Troup County School System awaiting state funding decision
The Troup County School System received about $3.1 million from the federal Coronavirus Aid, Relief, and Economic Security (CARES) Act, but the superintendent is planning on holding on to funds until there are stable directives from the state.
TCSS Superintendent Brian Shumate said that last week the state directed all public agencies to prepare for a 14 percent cut in state funding. In terms of TCSS, the state funding in the 2019-2020 fiscal year was $67.7 million. According to Shumate, a 14 percent cut would reduce state funding by about $9.5 million to the school system.
He said the 14 percent number isn’t set in stone, and the school system is waiting for the Georgia legislature to reconvene in June.
“It’s going to be substantial,” Shumate said. “It’s just a matter of how much.”
The announcement of the 14 percent cut came from a memo sent by state House Appropriations Chair Terry England, Senate House Appropriations Chair Blake Tillery and Kelly Farr, director of the Governor’s Office of Planning and Budget. The memo said no areas would be spared, including funding for education and public health.
“While the Great Recession of 2008 was considered then to be a ‘once in a lifetime’ event, our current situation will certainly overshadow it,” the memo says. “That is why this request is being made to all areas of the state budget with no exceptions.”
Before the state’s announcement, Shumate talked about wanting to implement an academic boost program for students in July to get a head start going into the next school year, but he said Tuesday that program isn’t like to happen. However, he said the district’s typical summer school program for remediation and credit recovery is still going to happen.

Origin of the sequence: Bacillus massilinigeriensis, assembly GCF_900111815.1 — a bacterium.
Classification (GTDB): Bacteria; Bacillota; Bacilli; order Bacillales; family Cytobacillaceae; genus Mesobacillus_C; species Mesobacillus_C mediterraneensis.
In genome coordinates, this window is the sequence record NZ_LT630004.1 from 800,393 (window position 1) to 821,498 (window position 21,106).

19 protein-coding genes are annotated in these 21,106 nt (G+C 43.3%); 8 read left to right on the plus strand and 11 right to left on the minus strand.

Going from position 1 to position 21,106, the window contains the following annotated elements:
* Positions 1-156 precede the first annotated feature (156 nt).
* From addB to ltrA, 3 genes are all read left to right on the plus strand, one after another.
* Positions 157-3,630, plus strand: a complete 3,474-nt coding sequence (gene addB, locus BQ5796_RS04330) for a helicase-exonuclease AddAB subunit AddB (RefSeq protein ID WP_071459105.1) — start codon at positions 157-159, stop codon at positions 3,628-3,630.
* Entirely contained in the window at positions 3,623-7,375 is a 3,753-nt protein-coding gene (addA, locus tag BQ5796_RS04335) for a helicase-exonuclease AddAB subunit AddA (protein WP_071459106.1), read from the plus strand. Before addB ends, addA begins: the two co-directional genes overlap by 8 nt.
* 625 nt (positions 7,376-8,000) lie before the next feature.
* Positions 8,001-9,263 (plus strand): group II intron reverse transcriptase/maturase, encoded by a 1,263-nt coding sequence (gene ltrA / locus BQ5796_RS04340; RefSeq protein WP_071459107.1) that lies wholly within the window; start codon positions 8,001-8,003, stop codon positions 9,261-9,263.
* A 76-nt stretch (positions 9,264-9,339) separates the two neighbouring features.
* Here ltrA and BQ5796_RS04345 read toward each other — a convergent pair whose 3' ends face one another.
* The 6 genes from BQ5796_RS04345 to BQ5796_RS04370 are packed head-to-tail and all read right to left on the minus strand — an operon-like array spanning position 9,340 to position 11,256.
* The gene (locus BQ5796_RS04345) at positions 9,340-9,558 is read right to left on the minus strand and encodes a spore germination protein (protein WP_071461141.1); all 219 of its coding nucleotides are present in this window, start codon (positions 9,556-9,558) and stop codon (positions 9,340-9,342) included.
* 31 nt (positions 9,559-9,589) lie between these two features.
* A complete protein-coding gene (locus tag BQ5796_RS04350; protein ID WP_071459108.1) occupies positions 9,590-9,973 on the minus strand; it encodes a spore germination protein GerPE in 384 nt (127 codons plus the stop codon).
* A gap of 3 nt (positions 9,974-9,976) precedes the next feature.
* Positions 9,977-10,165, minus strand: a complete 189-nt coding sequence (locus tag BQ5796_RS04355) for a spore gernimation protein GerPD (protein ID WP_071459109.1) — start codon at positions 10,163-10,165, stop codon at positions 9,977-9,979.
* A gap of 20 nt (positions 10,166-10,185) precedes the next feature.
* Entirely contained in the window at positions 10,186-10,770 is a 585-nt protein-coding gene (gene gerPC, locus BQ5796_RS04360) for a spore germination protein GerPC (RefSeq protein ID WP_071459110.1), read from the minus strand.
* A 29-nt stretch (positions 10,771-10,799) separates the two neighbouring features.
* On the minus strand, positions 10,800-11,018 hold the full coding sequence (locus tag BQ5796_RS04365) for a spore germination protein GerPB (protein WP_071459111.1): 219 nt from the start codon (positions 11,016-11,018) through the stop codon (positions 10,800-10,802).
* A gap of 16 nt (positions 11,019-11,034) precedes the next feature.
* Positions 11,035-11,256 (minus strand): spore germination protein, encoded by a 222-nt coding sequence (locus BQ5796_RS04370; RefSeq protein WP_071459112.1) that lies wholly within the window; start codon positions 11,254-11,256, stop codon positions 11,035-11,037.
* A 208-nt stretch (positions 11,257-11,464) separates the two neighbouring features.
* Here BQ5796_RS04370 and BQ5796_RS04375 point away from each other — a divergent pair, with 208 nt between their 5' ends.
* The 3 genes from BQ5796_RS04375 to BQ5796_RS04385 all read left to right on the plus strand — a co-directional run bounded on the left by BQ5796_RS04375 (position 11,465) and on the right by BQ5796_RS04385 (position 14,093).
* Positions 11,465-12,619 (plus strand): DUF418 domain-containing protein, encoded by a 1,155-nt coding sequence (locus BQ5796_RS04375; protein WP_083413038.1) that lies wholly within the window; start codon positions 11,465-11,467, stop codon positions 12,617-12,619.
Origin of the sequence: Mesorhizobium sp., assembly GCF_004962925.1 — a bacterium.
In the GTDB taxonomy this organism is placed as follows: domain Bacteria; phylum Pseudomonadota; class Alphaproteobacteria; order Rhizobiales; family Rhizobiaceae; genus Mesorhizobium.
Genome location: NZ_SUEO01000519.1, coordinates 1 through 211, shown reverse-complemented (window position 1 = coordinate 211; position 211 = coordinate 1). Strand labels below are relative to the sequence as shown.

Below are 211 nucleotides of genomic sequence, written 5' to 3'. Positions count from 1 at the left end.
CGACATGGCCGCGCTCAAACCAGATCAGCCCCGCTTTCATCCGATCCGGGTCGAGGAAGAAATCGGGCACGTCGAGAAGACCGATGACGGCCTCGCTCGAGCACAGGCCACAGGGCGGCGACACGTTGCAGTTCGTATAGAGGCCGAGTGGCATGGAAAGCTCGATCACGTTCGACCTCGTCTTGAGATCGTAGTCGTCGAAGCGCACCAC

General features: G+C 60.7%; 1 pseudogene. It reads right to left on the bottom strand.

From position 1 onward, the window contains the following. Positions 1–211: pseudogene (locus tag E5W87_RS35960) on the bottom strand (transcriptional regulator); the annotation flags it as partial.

Additionally, he said the district will still be able to provide meals for students because additional federal reimbursements are available for that program.
The CARES Act was also meant to reimburse school districts for costs incurred due to COVID-19 that typically wouldn’t have happened. Shumate said the district may look into some expenses, but it’s more likely TCSS will hang on to that funding until he sees what lawmakers in Atlanta do.
Shumate said lawmakers said districts could use the CARES Act to sure up its budget if needed.
The superintendent said the district is planning for substantial cuts, and he’s thankful for a health fund reserve, but he knows it can’t be used forever.
“I’m sure we’re going to be looking at some more cuts in our budget, as well as dipping into reserves,” Shumate said.
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